In one of the posts here somebody brought up the question of this sort:
'He (John) was singing IMAGINE NO POSSESION', and he had a lot of
money...and that two things don't go together...' etc.
This is from a interview in Playboy in 1980. John talks about money (among another things).
PLAYBOY: Just to finish your favorite subject, what about the suggestion that the four of you put aside your personal feelings and regroup to give a mammoth concert for charity, some sort of giant benefit?
LENNON: I don't want to have anything to do with benefits. I have been benefited to death.
LENNON: Because they're always rip-offs. I haven't performed for personal gain since 1966, when the Beatles last performed. Every concert since then, Yoko and I did for specific charities, except for a Toronto thing that was a rock-'n'-roll revival. Every one of them was a mess or a rip-off. So now we give money to who we want. You've heard of tithing?
PLAYBOY: That's when you give away a fixed percentage of your income.
LENNON: Right. I am just going to do it privately. I am not going to get locked into that business of saving the world on stage. The show is always a mess and the artist always comes off badly.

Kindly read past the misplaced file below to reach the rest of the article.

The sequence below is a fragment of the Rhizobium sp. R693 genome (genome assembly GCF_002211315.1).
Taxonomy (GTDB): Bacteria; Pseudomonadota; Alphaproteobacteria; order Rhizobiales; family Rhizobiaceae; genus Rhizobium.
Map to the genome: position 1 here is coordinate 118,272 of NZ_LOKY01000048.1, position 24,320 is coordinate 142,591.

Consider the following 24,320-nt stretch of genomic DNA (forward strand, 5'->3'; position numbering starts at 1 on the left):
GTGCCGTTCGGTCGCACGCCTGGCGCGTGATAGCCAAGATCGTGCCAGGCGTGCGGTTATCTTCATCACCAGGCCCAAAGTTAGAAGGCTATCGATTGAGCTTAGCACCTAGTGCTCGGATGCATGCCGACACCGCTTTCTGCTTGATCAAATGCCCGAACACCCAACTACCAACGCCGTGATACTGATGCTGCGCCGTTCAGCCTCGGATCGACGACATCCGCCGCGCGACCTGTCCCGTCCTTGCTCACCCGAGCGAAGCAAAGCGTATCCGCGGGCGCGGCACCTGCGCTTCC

PLAYBOY: What about the Bangladesh concert, in which George and other people such as Dylan performed?
LENNON: Bangladesh was caca.
PLAYBOY: You mean because of all the questions that were raised about where the money went?
LENNON: Yeah, right. I can't even talk about it, because it's still a problem. You'll have to check with Mother [Yoko], because she knows the ins and outs of it, I don't. But it's all a rip-off. So forget about it. All of you who are reading this, don't bother sending me all that garbage about, "Just come and save the Indians, come and save the blacks, come and save the war veterans," Anybody I want to save will be helped through our tithing, which is ten percent of whatever we earn.
PLAYBOY: But that doesn't compare with what one promoter, Sid Bernstein, said you could raise by giving a world-wide televised concert -- playing separately, as individuals, or together, as the Beatles. He estimated you could raise over $200,000,000 in one day.
LENNON: That was a commercial for Sid Bernstein written with Jewish schmaltz and showbiz and tears, dropping on one knee. It was Al Jolson. OK. So I don't buy that. OK.
PLAYBOY: But the fact is, $200,000,000 to a poverty-stricken country in South America----
LENNON: Where do people get off saying the Beatles should give $200,000,000 to South America? You know, America has poured billions into places like that. It doesn't mean a damn thing. After they've eaten that meal, then what? It lasts for only a day. After the $200,000,000 is gone, then what? It goes round and round in circles. You can pour money in forever. After Peru, then Harlem, then Britain. There is no one concert. We would have to dedicate the rest of our lives to one world concert tour, and I'm not ready for it. Not in this lifetime, anyway. [Ono rejoins the conversation.]
PLAYBOY: On the subject of your own wealth, the New York Post recently said you admitted to being worth over $150,000,000 and----
LENNON: We never admitted anything.
PLAYBOY: The Post said you had.
LENNON: What the Post says -- OK, so we are rich; so what?